Sales Goals: There is no way you can consistently improve your performance if you don’t know how well you’re doing right now. That’s a fact in all walks of life, not just in sales. For instance, studies have shown that people who track how many calories they eat per day have far fewer weight issues on average than those who don’t. And families that keep exact records of where and how much money they spend are much less likely to struggle with debt.
If you’re not keeping track of any of your activities right now, start with the basics – the aforementioned number of cold calls, your total number of appointments, and your total number of sales. These three metrics will allow you to track your pipeline and to know exactly what percentage of leads you’re turning into customers.
Understanding your pipeline percentages is vital to meeting your goals. Let’s say, for example, that your sales goal is to make fifty sales a month. Because you’ve been tracking your cold call, appointment and closing metrics, you know that on average you are closing 5% of your leads. So, if you want to make fifty sales, you know that you will need about 1,000 cold calls per month (approximately 48 cold calls per day) to meet your sales goal. If you didn’t have that information, you would have no idea how much cold calling activity you’d need to do to get to your sales goal.
It’s possible that the idea of making almost 50 cold calls every day is horrifying to you. In that case you might want to look at ways to improve your closing percentage. Let’s say you look at your average number of appointments and see that you usually only convert about 15% of your cold calls to appointments. That means that you are closing one out of three appointments (which is pretty good) but you are only getting appointments on about one of every seven cold calls. Now you know that you need to brush up on your cold calling technique and improve the percentage of appointments you’re getting… and once you’ve done so, you won’t need to make so many cold calls to reach your sales goal.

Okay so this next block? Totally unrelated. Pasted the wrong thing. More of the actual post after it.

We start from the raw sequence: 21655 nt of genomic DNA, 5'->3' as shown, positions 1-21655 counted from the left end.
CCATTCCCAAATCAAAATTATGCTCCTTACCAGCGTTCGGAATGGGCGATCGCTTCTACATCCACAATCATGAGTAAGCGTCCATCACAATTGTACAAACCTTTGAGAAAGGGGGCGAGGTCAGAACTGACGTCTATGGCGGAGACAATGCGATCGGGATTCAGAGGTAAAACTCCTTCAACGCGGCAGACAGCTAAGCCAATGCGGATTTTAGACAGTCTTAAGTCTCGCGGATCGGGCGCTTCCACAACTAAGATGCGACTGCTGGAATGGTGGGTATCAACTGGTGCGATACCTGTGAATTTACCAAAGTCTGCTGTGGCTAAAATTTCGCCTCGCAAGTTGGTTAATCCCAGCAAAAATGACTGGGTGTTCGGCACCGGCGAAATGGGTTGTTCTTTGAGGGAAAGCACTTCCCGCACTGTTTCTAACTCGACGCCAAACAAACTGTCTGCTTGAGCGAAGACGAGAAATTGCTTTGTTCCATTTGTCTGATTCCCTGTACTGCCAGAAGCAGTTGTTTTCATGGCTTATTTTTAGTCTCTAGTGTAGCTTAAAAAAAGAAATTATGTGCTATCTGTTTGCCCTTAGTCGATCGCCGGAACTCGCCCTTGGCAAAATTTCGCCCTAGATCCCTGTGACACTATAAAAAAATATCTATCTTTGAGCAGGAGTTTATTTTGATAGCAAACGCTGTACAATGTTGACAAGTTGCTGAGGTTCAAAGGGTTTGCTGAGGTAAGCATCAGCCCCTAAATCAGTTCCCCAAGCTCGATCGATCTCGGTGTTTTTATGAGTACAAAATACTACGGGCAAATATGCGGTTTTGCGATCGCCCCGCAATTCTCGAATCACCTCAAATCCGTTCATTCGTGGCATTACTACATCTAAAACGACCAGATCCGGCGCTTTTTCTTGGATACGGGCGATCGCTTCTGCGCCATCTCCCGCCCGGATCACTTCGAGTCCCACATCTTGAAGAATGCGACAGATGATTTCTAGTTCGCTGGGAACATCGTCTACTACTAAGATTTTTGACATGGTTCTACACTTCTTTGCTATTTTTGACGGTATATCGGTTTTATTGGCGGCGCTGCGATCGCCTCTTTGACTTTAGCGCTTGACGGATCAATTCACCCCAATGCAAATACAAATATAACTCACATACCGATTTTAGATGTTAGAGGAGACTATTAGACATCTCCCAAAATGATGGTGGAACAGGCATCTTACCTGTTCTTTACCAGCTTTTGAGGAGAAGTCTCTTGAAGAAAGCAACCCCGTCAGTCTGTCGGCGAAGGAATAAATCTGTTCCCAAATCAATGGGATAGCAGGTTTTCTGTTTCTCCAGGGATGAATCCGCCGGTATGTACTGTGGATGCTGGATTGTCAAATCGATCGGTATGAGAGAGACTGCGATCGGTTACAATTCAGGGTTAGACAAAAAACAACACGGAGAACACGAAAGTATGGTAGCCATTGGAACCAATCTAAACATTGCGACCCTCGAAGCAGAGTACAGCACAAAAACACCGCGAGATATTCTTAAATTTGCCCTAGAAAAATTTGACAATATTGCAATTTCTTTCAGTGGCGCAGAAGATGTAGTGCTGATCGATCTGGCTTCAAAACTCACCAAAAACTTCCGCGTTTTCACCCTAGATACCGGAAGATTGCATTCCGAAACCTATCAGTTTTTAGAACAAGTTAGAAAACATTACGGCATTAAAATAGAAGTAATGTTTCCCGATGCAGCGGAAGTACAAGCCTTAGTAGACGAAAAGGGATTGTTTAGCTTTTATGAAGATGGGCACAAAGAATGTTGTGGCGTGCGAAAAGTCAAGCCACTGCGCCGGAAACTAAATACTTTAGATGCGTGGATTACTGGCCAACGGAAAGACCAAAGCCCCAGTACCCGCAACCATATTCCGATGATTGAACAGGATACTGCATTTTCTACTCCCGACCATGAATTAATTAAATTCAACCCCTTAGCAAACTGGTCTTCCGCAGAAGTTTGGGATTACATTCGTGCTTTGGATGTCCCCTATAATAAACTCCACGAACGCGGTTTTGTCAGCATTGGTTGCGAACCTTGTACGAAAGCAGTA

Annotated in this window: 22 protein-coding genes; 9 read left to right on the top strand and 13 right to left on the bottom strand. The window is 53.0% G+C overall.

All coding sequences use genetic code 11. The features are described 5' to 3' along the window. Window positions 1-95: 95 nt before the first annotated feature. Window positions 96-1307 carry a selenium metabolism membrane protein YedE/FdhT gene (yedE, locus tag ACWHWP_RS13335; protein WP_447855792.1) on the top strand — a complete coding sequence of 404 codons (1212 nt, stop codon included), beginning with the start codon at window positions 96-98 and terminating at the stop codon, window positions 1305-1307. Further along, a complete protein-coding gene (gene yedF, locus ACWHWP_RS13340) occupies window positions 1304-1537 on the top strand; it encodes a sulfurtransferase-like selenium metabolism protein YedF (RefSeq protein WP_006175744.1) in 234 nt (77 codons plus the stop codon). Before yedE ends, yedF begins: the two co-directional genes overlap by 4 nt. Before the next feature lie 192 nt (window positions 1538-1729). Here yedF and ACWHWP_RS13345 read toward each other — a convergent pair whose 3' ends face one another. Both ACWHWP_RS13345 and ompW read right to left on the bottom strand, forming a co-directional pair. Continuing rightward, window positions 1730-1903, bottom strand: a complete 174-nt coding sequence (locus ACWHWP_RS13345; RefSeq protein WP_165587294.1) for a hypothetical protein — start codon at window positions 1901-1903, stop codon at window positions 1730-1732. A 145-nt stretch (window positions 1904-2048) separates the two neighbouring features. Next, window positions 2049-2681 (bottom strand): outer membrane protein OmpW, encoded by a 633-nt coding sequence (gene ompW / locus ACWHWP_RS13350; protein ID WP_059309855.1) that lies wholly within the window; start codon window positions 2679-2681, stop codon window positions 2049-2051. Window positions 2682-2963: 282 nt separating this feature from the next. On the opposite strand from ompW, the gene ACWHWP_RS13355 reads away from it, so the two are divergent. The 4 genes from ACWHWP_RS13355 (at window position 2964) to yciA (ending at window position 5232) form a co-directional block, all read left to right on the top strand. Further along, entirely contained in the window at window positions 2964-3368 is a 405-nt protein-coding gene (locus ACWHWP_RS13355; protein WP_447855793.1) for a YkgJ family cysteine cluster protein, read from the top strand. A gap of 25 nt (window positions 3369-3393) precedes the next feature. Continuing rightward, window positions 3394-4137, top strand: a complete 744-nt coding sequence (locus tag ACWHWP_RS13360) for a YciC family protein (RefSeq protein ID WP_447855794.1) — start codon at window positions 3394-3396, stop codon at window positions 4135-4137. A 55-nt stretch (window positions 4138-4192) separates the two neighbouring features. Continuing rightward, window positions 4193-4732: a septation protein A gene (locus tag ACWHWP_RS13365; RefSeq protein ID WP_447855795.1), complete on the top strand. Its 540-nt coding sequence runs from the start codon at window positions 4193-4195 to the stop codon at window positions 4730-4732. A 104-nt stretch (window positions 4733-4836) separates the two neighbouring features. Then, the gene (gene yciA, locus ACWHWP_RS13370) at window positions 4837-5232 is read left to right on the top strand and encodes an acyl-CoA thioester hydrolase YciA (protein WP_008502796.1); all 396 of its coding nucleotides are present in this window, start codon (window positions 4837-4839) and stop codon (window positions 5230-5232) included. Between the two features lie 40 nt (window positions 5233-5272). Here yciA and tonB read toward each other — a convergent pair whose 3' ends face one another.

Keeping track of these three metrics – number of cold calls, number of appointments and number of closed sales – is the minimum. Once you get into the habit, there are other metrics you can watch as well:
- Sales cycle time (the length of time from your first contact with a lead to the moment you close the sale)
- Number of referrals received and number of referrals closed
- Amount of email and/or direct mail sent to prospects
- Number of times you contact each prospect before you close the sale
- Amount of time spent on non-sales activities (writing reports, attending meetings, etc.)
- Up-sell attempts and the percentage of successes
- Number of business cards handed out
… and so on! The exact metrics that you track will vary depending on your sales activities, but as a rule, the more aware you are of your activities and their success rate, the more control you’ll have over how much you sell.